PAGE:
Reprint of the text from my article in Prospect magazine, 4th July 2009, Issue 160

If someone tells you something that isn’t true, they may not be lying. At least not in the conventional sense. Confabulation, a rare disorder resulting from severe brain damage, causes its sufferers to relentlessly invent and believe fictions—both mundane and fantastical—about their lives. If asked where she has just been, a patient might say that she was in the laundry room (when she wasn’t) or that she’s been visiting Scotland with her sister (who’s been dead for 20 years), or even that she isn’t in the room where you’re talking to her, but in one exactly like it, further down the corridor. And could you fetch her hand cream please? These stories aren’t maintained for long periods, but are sincerely believed.

While it only affects a tiny minority of those with brain damage, confabulation tells us something important: that spontaneous, fluid, even riotous creativity is a natural part of the design of the mind. The damage associated with confabulation—usually to the frontal lobes—adds nothing to the brain’s makeup. Instead it releases a capacity for fiction that lies dormant inside all of us. Anyone who has seen children at play knows that the desire to make up stories is deeply embedded in human nature. And it can be cultivated too, most clearly by anarchic improvisers like Paul Merton.

Chris Harvey John taught me “improv” at London’s Spontaneity Shop. He can step on stage in front of 200 people to perform a totally unscripted hour-long show. There’ll be no rehearsal, no discussion of characters or plot. Instead, he and the other actors invent a play from scratch, based entirely on their unplanned reactions to each other. This seemingly effortless, throwaway attitude is the opposite of what we normally assume about the creative process: that it is hard work. Artists are often talked about in reverent, mystical tones. Art does connect with deep and mysterious human forces, but that doesn’t mean it is only available to a select few who, through luck or special training, are allowed to invent things.

Psychological research increasingly shows that inventiveness is fundamental to the normal operation of the mind. Aikaterini Fotopoulou is a research psychologist at the Institute of Cognitive Neuroscience, London, who specialises in confabulation. She regards it as a failure of the psychological mechanisms responsible for memory. “These inventions are really memory constructions,” she says. “When people confabulate they are failing to check the origin of the material that they build into their memories. You or I can usually tell the difference between a memory of something we’ve done and a memory of something we’ve just heard about, and distinguish both from stray thoughts or hopes. Confabulators can’t do this. Material that, for emotional or other reasons, comes to mind can at times be indiscriminately assumed to be a memory of what really happened.”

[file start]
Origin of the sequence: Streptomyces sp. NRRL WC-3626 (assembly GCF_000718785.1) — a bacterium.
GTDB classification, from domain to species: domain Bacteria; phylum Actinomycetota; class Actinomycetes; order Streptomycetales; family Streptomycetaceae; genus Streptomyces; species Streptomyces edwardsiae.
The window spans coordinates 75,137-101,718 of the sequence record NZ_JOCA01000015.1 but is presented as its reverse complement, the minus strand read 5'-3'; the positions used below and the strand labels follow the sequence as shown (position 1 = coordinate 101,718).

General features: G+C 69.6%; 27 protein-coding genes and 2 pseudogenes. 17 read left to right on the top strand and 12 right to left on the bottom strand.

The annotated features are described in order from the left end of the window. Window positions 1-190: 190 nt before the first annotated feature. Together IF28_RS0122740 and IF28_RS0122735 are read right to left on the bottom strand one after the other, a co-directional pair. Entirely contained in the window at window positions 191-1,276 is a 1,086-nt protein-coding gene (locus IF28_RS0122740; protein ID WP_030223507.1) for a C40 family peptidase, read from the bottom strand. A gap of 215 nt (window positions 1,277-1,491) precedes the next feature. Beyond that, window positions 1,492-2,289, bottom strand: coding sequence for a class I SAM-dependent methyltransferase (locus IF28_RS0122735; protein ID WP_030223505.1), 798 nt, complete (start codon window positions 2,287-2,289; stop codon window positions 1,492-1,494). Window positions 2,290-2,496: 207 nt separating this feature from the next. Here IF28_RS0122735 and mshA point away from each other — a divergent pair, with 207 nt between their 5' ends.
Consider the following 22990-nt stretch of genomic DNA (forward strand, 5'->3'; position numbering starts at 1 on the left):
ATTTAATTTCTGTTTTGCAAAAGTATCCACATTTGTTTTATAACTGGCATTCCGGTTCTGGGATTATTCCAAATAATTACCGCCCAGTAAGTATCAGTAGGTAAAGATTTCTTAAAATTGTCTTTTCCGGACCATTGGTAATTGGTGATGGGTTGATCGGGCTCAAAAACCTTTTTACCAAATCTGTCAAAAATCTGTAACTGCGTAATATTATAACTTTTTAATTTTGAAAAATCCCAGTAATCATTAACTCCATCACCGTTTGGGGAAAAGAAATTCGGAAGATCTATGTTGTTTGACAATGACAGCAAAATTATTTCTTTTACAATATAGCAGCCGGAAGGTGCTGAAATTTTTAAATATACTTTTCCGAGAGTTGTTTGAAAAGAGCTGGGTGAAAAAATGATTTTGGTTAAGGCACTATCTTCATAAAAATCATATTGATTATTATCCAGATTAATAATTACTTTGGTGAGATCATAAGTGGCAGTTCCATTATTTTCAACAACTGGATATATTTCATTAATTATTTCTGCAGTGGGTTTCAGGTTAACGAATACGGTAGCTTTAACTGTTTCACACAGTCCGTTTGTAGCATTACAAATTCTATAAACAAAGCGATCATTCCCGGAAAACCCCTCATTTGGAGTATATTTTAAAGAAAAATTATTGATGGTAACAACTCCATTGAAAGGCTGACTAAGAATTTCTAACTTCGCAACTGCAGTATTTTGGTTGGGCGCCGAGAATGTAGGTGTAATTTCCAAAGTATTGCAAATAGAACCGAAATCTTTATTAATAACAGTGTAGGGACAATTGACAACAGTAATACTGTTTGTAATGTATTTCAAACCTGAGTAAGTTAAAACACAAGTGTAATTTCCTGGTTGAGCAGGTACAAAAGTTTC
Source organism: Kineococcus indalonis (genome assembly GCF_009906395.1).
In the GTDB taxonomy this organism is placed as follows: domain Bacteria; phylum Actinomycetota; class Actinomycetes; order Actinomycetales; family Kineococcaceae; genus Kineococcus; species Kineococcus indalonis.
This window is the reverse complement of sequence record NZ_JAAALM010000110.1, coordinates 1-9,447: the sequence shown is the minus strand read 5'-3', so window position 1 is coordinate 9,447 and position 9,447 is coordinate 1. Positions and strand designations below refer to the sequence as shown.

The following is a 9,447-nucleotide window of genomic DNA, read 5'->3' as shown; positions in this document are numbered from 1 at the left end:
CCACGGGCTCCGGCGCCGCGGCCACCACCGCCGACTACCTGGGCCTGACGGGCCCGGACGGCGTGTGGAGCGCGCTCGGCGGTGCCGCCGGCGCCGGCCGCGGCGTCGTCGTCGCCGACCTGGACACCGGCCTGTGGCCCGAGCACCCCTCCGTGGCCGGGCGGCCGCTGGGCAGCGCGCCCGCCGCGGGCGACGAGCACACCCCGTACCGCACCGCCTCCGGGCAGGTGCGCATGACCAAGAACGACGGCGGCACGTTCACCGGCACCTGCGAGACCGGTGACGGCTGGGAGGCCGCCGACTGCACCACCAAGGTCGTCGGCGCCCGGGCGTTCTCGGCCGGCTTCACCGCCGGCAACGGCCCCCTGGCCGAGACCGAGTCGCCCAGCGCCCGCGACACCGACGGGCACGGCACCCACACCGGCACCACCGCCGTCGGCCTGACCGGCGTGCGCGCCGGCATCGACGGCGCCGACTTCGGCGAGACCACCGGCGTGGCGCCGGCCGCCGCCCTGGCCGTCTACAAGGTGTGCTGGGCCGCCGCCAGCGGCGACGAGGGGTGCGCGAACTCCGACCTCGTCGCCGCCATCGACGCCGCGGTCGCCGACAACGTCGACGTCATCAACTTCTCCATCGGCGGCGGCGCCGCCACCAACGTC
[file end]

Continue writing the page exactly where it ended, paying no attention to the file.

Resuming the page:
There’s a clue to confabulation in the responses of other patients with damage to the frontal lobes. These patients, who may have suffered violent head injuries or damage from illnesses such as strokes or Alzheimers, don’t necessarily confabulate but will often have problems with planning and motivation. They can seem heavily dependent on their external environment. Some, for example, indiscriminately respond to the things they see, regardless of whether it is appropriate in the context. The French psychiatrist L’hermitte demonstrated this “environmental dependency” in the 1980s when he laid a syringe on a table in front of a patient with frontal lobe damage and then turned around and took down his trousers. Without hesitation the patient injected him in the buttocks. This was a completely inappropriate action for the patient, but in terms of the possible actions made available by the scene in front of her, it was the obvious thing to do.

In those patients with frontal damage who do confabulate, however, the brain injury makes them rely on their internal memories—their thoughts and wishes—rather than true memories. This is of course dysfunctional, but it is also creative in some of the ways that make improvisation so funny: producing an odd mix of the mundane and impossible. When a patient who claims to be 20 years old is asked why she looks about 50, she replies that she was pushed into a ditch by her brothers and landed on her face. Asked about his good mood, another patient called Harry explains that the president visited him at his office yesterday. The president wanted to talk politics, but Harry preferred to talk golf. They had a good chat.

Improvisers tap into these same creative powers, but in a controlled way. They learn to cultivate a “dual mind,” part of which doesn’t plan or discriminate and thus unleashes its inventive powers, while the other part maintains a higher level monitoring of the situation, looking out for opportunities to develop the narrative.

Both improvisation and confabulation show that the mind is inherently sense-making. Just as a confabulator is unfortunately driven to invent possible stories from the fragments of their memories and thoughts, so an improviser looks at the elements of a scene and lets their unconscious mind provide them with possible actions that can make sense of it. On stage, this allows them to create entrancing stories. But this capacity for invention is inside all of us. As audience or performers, we are all constantly inventing.